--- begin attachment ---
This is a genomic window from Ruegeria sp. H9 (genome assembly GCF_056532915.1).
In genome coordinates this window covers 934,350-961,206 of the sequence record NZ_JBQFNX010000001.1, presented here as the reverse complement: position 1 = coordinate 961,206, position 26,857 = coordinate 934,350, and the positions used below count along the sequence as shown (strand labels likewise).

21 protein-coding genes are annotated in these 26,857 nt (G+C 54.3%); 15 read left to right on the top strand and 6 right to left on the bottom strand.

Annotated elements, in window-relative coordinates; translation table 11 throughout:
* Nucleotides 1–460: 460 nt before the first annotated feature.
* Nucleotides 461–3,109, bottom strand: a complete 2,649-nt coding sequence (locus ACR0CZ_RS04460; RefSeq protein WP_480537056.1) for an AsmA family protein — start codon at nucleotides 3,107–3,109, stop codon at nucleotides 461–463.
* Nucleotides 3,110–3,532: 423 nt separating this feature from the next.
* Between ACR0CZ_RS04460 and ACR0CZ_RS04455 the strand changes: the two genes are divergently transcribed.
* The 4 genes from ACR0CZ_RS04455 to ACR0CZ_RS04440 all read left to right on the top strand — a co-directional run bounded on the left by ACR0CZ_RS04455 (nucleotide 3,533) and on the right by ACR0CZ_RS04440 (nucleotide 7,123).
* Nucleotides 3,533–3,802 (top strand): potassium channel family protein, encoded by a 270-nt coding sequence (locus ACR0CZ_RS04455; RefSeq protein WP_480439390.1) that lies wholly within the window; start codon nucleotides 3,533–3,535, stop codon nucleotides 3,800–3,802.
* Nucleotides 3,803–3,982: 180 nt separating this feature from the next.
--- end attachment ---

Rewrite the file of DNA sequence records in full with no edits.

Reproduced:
This is a genomic window from Ruegeria sp. H9 (genome assembly GCF_056532915.1).
In genome coordinates this window covers 934,350-961,206 of the sequence record NZ_JBQFNX010000001.1, presented here as the reverse complement: position 1 = coordinate 961,206, position 26,857 = coordinate 934,350, and the positions used below count along the sequence as shown (strand labels likewise).

21 protein-coding genes are annotated in these 26,857 nt (G+C 54.3%); 15 read left to right on the top strand and 6 right to left on the bottom strand.

Annotated elements, in window-relative coordinates; translation table 11 throughout:
* Nucleotides 1–460: 460 nt before the first annotated feature.
* Nucleotides 461–3,109, bottom strand: a complete 2,649-nt coding sequence (locus ACR0CZ_RS04460; RefSeq protein WP_480537056.1) for an AsmA family protein — start codon at nucleotides 3,107–3,109, stop codon at nucleotides 461–463.
* Nucleotides 3,110–3,532: 423 nt separating this feature from the next.
* Between ACR0CZ_RS04460 and ACR0CZ_RS04455 the strand changes: the two genes are divergently transcribed.
* The 4 genes from ACR0CZ_RS04455 to ACR0CZ_RS04440 all read left to right on the top strand — a co-directional run bounded on the left by ACR0CZ_RS04455 (nucleotide 3,533) and on the right by ACR0CZ_RS04440 (nucleotide 7,123).
* Nucleotides 3,533–3,802 (top strand): potassium channel family protein, encoded by a 270-nt coding sequence (locus ACR0CZ_RS04455; RefSeq protein WP_480439390.1) that lies wholly within the window; start codon nucleotides 3,533–3,535, stop codon nucleotides 3,800–3,802.
* Nucleotides 3,803–3,982: 180 nt separating this feature from the next.